With summer just around the corner, I like to think of food that can be made well ahead and tastes great served cold, or at least cool, to keep me out of a hot kitchen. The vegetable part of this is usually taken care of with seasonal vegetable salads and the like. If the protein part means meat, I like to have pre-cooked pieces tucked away in the freezer.
One of my favorite cold meats is poached and marinated pork, or _nibuta_. (_Ni_ means to cook in liquid, and _buta_ is pig.) It’s very easy to make, stores beautifully in the refrigerator for about a week or much longer in the freezer, and of course, tastes great - savory, slightly sweet, and very juicy. It can be sliced very thinly or julienned for one-dish meal salads or in sandwiches, or chopped up and added to stir-fries, wraps, and so on. It’s a great addition to a bento box. It can be cubed or coarsely ground and used instead of _char siu_ (roast pork) in steamed buns or bao . The possibilities are only limited by your imagination.
There’s one unusual ‘secret’ ingredient in the poaching liquid - one umeboshi or salt-cured plum. You can omit this if you like, but adding just one umeboshi seems to de-fat the meat a bit more than just poaching, plus making it taste a bit cleaner and fresher in an interesting way.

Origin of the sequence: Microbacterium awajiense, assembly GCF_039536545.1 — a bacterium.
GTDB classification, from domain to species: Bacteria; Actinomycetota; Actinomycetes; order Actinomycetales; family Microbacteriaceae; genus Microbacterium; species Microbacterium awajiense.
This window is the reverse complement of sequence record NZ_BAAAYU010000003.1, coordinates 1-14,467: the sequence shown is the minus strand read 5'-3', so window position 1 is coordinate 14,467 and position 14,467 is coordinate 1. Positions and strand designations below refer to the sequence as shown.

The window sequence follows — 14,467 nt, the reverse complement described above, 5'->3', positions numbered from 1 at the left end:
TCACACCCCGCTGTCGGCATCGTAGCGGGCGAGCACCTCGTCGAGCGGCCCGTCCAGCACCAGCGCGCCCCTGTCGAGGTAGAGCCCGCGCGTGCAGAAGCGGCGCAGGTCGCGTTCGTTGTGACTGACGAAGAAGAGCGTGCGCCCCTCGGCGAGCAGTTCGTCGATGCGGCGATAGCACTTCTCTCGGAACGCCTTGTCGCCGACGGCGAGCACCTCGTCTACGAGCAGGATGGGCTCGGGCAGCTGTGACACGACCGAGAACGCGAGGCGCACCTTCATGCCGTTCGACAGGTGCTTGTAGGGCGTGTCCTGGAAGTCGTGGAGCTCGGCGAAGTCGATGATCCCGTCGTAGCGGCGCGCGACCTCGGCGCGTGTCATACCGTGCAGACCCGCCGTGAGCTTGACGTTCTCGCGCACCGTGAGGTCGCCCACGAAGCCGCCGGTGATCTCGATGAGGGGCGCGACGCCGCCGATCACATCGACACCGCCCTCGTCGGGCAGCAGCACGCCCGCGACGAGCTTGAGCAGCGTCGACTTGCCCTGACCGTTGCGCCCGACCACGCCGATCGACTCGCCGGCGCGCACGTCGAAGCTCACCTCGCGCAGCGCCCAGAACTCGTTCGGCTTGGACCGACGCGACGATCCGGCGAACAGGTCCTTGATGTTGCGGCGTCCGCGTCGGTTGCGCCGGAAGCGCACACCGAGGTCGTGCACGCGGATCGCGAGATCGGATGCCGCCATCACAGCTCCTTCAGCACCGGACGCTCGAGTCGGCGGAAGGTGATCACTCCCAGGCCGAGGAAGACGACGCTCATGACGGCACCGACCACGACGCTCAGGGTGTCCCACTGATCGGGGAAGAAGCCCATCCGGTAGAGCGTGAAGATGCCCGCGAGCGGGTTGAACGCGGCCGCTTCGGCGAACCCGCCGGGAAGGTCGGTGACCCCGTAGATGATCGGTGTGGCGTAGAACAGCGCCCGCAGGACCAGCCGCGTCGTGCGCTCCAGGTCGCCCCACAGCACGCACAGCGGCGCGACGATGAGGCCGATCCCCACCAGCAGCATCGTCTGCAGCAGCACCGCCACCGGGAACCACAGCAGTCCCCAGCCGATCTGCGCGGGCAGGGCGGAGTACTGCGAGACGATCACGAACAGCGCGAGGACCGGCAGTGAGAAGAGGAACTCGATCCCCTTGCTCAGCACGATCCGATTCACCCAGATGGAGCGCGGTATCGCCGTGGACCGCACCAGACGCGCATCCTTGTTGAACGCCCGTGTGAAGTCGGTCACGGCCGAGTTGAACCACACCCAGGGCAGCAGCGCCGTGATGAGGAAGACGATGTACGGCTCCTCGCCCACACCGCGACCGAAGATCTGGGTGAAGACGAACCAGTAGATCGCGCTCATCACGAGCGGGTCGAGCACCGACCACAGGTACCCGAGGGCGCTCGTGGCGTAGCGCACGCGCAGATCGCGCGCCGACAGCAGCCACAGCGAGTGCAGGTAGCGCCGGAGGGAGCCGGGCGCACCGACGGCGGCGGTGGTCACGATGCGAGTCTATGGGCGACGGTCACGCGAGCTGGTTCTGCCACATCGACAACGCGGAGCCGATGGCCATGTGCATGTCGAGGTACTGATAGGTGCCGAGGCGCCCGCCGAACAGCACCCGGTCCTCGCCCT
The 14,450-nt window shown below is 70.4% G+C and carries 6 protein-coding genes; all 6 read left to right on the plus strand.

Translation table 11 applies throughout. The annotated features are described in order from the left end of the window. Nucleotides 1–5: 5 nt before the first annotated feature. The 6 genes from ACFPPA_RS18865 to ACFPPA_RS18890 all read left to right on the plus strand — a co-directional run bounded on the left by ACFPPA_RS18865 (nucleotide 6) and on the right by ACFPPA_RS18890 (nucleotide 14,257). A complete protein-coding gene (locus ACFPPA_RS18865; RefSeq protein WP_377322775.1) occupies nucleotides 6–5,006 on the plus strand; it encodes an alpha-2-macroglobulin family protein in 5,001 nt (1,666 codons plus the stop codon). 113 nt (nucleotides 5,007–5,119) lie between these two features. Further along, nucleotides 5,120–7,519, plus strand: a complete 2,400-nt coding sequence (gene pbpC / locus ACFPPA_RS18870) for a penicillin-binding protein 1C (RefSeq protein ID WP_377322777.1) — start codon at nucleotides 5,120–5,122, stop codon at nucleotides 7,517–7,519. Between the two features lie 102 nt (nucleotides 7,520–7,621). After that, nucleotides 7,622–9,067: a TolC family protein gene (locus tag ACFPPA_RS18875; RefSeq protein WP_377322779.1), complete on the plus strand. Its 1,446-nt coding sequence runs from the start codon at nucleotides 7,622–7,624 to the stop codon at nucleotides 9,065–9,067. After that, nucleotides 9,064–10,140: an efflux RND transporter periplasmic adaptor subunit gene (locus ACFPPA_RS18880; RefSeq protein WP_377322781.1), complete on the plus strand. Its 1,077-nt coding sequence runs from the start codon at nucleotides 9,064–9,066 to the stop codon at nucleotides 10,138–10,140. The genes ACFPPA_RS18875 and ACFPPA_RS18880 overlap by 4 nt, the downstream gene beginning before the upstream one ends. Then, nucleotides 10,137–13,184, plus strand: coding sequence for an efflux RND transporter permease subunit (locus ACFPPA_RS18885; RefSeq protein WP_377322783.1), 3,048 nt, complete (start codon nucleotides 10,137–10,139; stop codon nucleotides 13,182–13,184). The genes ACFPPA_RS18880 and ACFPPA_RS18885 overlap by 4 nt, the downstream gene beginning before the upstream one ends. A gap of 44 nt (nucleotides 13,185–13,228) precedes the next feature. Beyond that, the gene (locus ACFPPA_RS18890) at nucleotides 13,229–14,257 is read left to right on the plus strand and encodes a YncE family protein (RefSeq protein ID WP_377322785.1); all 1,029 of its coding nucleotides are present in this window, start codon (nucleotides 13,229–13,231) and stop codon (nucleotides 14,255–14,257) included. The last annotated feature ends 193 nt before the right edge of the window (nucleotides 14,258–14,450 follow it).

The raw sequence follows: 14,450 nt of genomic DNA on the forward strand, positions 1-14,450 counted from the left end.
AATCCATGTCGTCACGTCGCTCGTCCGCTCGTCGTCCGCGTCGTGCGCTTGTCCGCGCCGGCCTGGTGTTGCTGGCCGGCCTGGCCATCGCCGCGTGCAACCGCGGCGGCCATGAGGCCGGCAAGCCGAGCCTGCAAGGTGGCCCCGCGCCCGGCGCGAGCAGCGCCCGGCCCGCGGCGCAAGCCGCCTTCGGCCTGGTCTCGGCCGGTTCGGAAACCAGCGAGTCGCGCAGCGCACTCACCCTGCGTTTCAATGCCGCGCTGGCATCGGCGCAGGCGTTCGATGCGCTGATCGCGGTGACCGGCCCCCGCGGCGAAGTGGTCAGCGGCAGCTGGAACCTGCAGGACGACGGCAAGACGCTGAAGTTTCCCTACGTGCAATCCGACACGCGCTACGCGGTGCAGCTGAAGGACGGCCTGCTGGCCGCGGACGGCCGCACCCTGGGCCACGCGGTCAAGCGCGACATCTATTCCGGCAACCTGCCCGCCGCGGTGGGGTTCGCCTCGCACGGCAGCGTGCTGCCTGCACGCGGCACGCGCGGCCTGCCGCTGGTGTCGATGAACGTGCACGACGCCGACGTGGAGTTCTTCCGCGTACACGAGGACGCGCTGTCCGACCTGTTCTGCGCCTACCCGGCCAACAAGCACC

An easy alternative to roast pork, this can be sliced and used for salads, stir-fries, as a cold appetizer or main dish, and more. It lasts in the refrigerator for a week, or can be frozen. It’s best to make this with a cut of meat that isn’t totally lean, so don’t use an expensive cut like tenderloin or filet. It should have a little marbling, just like ham. Quite a lot of the fat will end up in the poaching liquid, which you can just throw out or skim off.
Prep time: 10 min :: Cook time: 90 min :: Total time: 1 h 40 min
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By Makiko Itoh
Published: May 08, 2007
Type: japanese, meat, pork
The marinade itself can be defatted. Put it into the refrigerator until the fat has congealed, then strain) and used as a sauce, either on the meat or for other dishes. It keeps for about 2 weeks in the refrigerator.
You could try to use the poaching liquid as a soup base, but I don’t find the flavor that good somehow (the ginger and leek combo make it too strong) so I just throw it out.
Defrost nibuta in the fridge overnight, rather than in the microwave which can dry it out.